It’s also important to point out that we had absolutely perfect weather conditions. There are some spectacular views while running the ridgeline (well, there are great views as you ascend and descend as well but you’re less likely/able to take them in), with the clear weather we were able to see endlessly out to the Pacific west, as well as the California coastline and San Clemente Island. That said, the rest of the scenery is your typical SoCal fare, which, let’s be honest, can leave a little to be desired, I’ll take the Maine woods over the desert/chaparral hybrid any day.
As I’ve mentioned before one of the things about running being so popular that can be problematic is that at most big races now you might have unpleasant encounters with other people’s ego’s and anxieties. This includes but is not limited to: throwing elbows and shoving at aid stations, swearing loudly, wearing headphones, making sexist remarks…those are just my “favorites”. Well, at this event those things were blissfully absent. Everyone was friendly, supportive and generally there was no jackassery to be found.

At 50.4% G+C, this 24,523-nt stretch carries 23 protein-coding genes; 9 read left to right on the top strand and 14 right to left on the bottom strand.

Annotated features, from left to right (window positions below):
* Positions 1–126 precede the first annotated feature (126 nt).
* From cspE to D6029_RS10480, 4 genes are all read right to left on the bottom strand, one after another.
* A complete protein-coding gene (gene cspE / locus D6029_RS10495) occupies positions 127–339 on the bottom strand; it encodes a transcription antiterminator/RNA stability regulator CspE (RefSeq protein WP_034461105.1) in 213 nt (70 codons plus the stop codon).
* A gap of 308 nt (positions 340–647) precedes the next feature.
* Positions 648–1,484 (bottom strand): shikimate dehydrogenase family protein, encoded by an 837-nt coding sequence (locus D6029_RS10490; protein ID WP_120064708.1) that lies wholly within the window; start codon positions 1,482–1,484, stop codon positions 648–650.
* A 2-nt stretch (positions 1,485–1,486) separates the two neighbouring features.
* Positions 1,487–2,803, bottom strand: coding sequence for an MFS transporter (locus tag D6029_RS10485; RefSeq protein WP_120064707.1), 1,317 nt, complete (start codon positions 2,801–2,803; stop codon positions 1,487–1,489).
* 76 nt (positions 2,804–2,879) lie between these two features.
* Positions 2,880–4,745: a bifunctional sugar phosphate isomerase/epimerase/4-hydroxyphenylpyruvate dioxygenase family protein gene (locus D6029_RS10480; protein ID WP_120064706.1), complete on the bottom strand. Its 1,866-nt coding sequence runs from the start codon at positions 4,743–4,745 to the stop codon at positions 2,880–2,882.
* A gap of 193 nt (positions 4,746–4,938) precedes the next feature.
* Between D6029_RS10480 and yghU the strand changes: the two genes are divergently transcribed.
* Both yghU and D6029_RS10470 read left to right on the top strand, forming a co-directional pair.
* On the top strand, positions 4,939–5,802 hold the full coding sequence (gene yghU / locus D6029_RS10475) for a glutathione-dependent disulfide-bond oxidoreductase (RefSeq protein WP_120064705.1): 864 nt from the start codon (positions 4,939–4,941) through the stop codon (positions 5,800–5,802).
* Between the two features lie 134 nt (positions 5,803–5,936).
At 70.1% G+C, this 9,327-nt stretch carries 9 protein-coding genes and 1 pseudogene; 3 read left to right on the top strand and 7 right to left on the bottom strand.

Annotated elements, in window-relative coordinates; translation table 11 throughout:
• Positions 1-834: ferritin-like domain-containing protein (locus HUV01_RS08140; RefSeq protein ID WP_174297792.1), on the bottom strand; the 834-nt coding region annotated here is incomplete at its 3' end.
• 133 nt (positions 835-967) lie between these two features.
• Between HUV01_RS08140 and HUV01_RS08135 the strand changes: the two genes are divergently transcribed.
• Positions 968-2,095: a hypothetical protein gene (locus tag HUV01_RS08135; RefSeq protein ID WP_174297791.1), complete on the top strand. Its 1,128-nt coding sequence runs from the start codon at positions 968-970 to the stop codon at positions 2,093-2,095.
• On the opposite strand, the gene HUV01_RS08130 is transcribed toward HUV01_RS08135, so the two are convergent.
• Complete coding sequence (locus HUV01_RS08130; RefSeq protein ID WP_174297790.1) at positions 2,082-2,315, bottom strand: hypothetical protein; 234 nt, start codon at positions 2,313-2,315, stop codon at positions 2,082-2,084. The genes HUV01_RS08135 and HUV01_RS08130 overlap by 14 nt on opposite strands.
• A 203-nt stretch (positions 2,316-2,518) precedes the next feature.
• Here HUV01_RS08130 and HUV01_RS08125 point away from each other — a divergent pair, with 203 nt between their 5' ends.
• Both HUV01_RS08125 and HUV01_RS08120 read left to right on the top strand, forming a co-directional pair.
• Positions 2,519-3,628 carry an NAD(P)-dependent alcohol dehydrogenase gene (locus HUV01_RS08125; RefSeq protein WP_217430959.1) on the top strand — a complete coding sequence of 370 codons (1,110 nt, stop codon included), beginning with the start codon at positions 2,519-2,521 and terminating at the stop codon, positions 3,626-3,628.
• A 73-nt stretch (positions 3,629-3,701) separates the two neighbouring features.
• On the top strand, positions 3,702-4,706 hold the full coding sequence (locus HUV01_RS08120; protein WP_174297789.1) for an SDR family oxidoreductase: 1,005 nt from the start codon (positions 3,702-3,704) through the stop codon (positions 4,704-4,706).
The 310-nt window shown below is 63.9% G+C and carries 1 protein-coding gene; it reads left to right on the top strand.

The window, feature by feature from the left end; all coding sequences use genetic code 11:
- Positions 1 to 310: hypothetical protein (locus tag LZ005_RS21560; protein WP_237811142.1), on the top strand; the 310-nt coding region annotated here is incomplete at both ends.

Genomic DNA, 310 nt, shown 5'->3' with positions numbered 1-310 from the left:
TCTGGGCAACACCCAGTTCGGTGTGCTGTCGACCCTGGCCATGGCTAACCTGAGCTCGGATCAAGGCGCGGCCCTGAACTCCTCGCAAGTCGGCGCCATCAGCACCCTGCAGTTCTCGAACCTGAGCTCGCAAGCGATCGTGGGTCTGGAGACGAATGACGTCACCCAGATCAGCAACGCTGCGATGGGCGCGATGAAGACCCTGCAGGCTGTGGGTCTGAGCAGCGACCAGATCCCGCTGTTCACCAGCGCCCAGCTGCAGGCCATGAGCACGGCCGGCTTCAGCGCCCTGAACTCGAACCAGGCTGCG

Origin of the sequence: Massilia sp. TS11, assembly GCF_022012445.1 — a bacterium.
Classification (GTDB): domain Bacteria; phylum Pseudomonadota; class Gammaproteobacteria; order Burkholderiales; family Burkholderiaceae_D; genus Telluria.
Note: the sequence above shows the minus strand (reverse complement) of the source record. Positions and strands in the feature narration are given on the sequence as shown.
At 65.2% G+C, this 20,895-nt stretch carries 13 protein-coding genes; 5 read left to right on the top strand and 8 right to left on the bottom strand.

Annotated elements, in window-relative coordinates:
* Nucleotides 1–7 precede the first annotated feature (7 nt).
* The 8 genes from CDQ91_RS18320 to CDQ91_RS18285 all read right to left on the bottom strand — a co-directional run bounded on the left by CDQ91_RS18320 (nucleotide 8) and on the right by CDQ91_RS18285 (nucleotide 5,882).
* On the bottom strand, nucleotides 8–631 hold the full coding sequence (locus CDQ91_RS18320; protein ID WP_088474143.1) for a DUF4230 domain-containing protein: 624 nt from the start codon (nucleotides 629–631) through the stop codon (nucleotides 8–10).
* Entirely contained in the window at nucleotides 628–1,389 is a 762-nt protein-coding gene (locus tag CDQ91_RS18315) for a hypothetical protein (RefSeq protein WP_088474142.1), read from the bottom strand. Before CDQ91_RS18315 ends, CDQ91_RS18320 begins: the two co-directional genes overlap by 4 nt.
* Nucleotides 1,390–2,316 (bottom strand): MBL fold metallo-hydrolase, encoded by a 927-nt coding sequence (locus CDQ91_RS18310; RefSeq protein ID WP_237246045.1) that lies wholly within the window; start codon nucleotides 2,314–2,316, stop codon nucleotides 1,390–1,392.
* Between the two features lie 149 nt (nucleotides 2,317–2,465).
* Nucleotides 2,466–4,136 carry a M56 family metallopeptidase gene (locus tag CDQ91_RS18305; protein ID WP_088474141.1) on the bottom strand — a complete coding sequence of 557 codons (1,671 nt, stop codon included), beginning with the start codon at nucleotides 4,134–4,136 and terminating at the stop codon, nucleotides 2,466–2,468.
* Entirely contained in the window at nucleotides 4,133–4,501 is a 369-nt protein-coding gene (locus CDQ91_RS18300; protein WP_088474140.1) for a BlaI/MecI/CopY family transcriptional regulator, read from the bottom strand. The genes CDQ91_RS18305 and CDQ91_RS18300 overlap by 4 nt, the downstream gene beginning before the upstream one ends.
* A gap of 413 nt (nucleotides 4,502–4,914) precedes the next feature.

Only one dude had headphones, and I can tell you most of what he was listening to because it was audible from a few hundred feet away and we leap-frogged a bit. I’m not shy about my serious disdain for wearing headphones during races, but I can’t even fathom how you justify needing them (or wanting them, for that matter) when you are running an event like this that is 1) very challenging, 2) chock full of friendly people, 3) beautiful, and 4) DANGEROUS YOU IDIOT!